Marketing Radio

An oxymoron?

My feeling is you have to deal with reality as it is, but not accept it as permanent. I’m sorry, but I just don’t believe there is any reason to give up.” *

It’s actually difficult to remember a radio station with sustained external marketing.

I worked for VIACOM when you not only produced a real TV spot, you also bought at least 350 points on TV a week for at least 10 weeks in one 12-week Book to expose it.

Fig always told me, “If you can’t dominate, don’t bother.”

But that was 20 years ago. No radio station has a budget like that anymore.

Today, great spots don’t always run on TV. Sometimes, the best “TV” spots find huge audiences on YouTube and spread virally.

Like this one…

Note: It’s 5 minutes and 12 seconds long, not exactly made for primetime TV.

And, it was released only a couple of weeks ago and has already been watched by more than 1.7 million people on YouTube alone.

Remember The Force, Volkswagen’s spot first aired during the Super Bowl? It’s still getting national TV primetime exposure. VW’s still spending money to air it. And it’s now also been watched on YouTube by almost 44 million people.

Today, if your spot is compelling enough, you don’t have to spend tens of millions of dollars on national TV (though I still think TV is the most effective way to reach the mass audience with impact). You could spend more on the creation and production of the spot, couldn’t you?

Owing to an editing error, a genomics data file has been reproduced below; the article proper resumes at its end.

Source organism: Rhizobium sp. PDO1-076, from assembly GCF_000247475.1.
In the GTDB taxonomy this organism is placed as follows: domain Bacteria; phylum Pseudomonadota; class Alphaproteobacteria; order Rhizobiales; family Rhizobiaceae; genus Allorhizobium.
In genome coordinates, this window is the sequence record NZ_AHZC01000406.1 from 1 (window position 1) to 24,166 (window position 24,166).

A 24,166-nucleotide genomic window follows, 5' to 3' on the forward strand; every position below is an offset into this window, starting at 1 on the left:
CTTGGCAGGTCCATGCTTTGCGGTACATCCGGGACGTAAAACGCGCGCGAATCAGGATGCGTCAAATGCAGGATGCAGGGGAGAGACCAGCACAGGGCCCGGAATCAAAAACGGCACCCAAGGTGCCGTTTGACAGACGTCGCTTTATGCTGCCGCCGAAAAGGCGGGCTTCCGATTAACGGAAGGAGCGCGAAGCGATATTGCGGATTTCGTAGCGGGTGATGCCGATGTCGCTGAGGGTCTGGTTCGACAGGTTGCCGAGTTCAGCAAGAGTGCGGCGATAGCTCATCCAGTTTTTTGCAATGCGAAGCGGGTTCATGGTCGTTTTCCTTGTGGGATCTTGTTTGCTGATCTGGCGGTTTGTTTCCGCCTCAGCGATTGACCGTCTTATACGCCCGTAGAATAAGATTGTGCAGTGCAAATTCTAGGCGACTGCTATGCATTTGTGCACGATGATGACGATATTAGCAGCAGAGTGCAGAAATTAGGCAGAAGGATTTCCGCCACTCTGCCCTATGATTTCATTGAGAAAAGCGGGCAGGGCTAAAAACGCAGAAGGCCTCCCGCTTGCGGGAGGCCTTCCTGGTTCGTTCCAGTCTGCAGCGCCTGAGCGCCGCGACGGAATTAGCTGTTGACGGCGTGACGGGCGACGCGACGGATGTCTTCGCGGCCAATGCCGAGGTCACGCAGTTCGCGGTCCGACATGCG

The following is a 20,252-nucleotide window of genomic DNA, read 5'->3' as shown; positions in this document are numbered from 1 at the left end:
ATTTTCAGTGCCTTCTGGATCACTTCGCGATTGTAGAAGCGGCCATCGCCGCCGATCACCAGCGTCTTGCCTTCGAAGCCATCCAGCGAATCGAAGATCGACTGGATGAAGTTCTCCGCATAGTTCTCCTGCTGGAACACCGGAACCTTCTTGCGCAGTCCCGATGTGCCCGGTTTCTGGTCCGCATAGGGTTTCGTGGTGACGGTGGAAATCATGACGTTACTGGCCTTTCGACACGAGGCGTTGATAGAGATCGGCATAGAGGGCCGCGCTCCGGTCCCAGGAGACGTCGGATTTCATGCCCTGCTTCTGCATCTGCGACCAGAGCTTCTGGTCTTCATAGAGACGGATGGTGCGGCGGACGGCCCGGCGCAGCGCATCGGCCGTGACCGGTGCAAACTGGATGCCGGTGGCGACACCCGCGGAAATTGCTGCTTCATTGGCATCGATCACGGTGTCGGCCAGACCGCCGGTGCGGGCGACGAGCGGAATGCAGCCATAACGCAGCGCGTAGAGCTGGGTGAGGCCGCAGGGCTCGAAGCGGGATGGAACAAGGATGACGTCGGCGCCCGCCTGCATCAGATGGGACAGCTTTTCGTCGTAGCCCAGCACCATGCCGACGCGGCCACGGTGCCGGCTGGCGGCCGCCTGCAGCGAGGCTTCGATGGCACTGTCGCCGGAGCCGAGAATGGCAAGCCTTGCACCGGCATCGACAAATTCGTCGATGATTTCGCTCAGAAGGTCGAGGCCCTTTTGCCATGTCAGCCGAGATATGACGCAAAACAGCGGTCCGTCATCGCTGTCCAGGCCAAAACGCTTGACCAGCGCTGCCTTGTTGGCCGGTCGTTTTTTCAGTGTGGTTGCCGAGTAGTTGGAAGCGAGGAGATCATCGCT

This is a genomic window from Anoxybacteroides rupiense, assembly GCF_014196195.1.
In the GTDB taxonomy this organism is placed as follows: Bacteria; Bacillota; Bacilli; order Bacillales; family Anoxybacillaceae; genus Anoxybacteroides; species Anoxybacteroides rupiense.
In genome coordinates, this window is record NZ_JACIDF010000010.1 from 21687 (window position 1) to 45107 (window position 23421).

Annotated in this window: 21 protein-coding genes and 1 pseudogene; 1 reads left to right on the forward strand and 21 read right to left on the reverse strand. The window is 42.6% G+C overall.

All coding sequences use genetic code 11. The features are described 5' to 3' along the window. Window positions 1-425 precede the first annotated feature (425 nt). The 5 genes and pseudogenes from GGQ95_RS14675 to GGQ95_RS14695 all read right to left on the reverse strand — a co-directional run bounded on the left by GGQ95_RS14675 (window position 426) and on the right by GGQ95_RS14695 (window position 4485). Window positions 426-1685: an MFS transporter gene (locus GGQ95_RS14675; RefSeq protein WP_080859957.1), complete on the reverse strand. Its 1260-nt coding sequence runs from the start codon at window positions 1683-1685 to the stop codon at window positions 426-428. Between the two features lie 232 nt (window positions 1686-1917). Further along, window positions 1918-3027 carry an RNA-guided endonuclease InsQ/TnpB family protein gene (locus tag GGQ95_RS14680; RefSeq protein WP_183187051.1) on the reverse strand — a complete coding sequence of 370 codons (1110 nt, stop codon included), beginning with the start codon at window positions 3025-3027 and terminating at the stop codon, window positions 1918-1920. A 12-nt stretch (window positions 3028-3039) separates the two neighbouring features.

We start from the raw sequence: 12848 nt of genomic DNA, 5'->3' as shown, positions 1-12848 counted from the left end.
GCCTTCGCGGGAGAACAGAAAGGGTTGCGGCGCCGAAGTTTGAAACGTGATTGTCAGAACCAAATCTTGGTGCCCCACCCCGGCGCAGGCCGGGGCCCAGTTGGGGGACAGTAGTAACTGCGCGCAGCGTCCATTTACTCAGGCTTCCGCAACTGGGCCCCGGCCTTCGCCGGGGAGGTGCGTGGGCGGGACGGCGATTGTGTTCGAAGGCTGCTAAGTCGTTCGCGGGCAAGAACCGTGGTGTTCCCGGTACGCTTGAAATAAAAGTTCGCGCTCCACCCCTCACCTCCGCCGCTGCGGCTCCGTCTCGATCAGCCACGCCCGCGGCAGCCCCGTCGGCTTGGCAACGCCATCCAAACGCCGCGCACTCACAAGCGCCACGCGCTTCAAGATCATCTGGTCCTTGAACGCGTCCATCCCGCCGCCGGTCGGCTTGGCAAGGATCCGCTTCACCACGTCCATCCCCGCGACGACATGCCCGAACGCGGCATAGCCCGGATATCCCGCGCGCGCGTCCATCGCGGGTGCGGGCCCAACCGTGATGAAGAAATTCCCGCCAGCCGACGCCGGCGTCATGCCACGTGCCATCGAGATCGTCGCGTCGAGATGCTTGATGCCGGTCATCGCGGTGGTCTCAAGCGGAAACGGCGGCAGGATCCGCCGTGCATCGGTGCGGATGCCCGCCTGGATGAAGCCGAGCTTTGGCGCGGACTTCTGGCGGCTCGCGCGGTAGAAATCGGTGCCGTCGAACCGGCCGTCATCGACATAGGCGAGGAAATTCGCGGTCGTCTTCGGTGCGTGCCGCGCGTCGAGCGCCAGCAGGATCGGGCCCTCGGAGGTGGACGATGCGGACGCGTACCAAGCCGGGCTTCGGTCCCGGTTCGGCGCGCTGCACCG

I understand that no single radio station has the resources to produce a spot this entertaining.

But how about Radio, with a capital “R”?

Why can’t your NAB fees and dues go into hiring someone brilliant to produce something wildly entertaining about Radio?

Why can’t each of the major radio companies write a large check that would go into a production pool to create something this compelling? It would be a fraction of what each company should spend marketing their radio stations.

Why wouldn’t radio owners and operators be demanding something that challenges all those negative perceptions created by Pandora, Spotify, and Sirius?

The only reason I can think of is they don’t believe marketing works, that it’s not worth the money.

Which seems strange for a medium dependent upon selling the concept of marketing to others…


*See the full quote and the author on the Home page of this website.